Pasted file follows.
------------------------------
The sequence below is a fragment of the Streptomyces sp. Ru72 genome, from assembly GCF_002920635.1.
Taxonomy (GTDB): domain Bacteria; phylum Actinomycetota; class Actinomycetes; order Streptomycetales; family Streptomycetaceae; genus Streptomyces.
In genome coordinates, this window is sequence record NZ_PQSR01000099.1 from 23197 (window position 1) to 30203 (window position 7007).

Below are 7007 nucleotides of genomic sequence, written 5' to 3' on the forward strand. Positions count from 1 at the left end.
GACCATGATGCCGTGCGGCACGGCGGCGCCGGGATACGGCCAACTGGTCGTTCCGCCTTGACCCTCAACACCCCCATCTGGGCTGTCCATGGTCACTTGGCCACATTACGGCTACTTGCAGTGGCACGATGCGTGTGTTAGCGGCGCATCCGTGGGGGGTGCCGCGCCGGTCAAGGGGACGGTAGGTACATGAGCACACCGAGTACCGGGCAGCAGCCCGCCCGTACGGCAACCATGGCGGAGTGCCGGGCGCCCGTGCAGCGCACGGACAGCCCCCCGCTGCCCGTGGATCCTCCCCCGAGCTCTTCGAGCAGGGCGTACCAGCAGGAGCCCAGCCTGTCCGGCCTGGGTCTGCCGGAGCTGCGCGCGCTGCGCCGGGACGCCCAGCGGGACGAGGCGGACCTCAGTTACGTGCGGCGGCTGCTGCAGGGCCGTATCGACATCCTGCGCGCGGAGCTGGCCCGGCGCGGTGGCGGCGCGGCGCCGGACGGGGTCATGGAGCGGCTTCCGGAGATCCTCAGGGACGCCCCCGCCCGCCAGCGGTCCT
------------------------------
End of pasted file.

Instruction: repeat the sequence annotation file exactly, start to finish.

The sequence below is a fragment of the Streptomyces sp. Ru72 genome, from assembly GCF_002920635.1.
Taxonomy (GTDB): domain Bacteria; phylum Actinomycetota; class Actinomycetes; order Streptomycetales; family Streptomycetaceae; genus Streptomyces.
In genome coordinates, this window is sequence record NZ_PQSR01000099.1 from 23197 (window position 1) to 30203 (window position 7007).

Below are 7007 nucleotides of genomic sequence, written 5' to 3' on the forward strand. Positions count from 1 at the left end.
GACCATGATGCCGTGCGGCACGGCGGCGCCGGGATACGGCCAACTGGTCGTTCCGCCTTGACCCTCAACACCCCCATCTGGGCTGTCCATGGTCACTTGGCCACATTACGGCTACTTGCAGTGGCACGATGCGTGTGTTAGCGGCGCATCCGTGGGGGGTGCCGCGCCGGTCAAGGGGACGGTAGGTACATGAGCACACCGAGTACCGGGCAGCAGCCCGCCCGTACGGCAACCATGGCGGAGTGCCGGGCGCCCGTGCAGCGCACGGACAGCCCCCCGCTGCCCGTGGATCCTCCCCCGAGCTCTTCGAGCAGGGCGTACCAGCAGGAGCCCAGCCTGTCCGGCCTGGGTCTGCCGGAGCTGCGCGCGCTGCGCCGGGACGCCCAGCGGGACGAGGCGGACCTCAGTTACGTGCGGCGGCTGCTGCAGGGCCGTATCGACATCCTGCGCGCGGAGCTGGCCCGGCGCGGTGGCGGCGCGGCGCCGGACGGGGTCATGGAGCGGCTTCCGGAGATCCTCAGGGACGCCCCCGCCCGCCAGCGGTCCT